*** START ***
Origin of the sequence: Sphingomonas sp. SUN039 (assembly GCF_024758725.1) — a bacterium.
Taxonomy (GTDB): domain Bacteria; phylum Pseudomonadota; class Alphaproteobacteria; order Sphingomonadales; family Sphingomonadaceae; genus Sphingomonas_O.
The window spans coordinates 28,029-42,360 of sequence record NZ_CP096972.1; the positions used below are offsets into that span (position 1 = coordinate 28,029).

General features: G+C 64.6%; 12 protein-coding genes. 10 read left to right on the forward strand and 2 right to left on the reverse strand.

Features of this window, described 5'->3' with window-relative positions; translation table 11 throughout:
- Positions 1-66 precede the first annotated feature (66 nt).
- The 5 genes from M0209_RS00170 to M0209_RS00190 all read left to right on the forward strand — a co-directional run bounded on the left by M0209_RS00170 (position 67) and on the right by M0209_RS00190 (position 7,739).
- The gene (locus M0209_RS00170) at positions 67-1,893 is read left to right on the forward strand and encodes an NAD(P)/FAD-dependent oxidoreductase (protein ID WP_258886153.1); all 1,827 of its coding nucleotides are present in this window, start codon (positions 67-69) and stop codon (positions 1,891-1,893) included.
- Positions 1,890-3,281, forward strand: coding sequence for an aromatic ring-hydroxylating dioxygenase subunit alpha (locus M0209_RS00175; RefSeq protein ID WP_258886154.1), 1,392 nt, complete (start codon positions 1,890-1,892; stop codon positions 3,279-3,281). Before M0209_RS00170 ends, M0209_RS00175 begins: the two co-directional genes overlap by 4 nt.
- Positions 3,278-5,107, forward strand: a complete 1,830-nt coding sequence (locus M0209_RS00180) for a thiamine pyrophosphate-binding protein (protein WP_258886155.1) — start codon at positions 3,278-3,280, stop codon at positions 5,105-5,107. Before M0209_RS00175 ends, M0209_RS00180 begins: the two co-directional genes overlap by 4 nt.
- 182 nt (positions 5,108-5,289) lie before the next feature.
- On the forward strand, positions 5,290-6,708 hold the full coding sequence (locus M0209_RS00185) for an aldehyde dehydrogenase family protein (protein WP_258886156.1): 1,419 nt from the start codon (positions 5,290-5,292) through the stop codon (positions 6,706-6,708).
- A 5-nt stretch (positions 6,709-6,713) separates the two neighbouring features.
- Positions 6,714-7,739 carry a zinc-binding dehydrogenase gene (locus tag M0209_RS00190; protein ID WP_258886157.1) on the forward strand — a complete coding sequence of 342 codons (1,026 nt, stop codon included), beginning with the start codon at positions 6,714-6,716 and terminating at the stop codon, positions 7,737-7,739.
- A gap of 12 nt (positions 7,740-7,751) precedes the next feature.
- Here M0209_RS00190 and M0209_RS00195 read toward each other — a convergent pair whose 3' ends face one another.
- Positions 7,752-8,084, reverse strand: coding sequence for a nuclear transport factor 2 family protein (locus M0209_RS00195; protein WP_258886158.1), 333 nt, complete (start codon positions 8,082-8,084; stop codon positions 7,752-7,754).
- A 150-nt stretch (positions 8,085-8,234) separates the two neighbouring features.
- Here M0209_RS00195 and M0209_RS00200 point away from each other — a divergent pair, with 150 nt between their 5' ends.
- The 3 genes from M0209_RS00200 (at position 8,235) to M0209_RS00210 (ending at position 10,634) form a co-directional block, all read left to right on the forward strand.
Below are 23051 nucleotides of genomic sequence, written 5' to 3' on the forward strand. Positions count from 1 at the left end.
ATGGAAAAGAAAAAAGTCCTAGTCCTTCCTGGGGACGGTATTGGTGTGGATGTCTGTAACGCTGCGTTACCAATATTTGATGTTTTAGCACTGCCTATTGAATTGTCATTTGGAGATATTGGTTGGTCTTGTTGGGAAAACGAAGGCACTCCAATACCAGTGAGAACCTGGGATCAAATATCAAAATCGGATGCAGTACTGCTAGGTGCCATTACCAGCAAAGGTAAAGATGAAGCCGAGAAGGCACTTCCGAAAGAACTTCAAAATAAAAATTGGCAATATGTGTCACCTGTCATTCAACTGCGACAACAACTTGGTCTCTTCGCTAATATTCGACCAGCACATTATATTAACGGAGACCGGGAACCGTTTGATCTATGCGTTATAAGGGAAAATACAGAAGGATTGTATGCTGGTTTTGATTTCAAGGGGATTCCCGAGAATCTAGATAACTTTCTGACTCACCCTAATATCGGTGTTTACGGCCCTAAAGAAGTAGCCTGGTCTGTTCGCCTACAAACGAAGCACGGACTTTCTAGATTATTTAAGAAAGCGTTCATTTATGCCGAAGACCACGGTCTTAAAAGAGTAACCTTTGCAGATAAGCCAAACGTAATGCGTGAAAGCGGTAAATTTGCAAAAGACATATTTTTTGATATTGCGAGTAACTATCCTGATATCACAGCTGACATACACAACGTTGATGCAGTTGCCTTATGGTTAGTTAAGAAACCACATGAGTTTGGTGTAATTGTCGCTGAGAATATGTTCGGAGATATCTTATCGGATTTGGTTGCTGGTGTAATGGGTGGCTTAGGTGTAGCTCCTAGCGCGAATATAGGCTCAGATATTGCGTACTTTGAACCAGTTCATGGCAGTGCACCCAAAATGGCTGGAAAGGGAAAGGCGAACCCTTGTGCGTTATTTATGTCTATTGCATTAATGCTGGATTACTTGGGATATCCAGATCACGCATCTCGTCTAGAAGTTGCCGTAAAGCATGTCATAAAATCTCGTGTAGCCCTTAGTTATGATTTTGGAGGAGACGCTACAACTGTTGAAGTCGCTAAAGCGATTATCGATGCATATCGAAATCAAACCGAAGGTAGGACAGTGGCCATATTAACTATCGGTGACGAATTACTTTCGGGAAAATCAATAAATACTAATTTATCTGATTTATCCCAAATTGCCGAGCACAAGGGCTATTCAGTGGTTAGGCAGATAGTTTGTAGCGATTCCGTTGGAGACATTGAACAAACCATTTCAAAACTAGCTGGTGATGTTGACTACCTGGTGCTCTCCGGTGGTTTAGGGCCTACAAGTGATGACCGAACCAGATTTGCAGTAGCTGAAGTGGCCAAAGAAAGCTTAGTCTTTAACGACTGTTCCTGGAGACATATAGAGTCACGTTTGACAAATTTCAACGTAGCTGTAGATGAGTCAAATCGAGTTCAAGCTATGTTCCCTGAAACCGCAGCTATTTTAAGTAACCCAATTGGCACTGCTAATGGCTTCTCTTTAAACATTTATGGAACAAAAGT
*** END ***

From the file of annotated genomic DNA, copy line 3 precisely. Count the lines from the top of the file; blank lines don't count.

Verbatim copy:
The window spans coordinates 28,029-42,360 of sequence record NZ_CP096972.1; the positions used below are offsets into that span (position 1 = coordinate 28,029).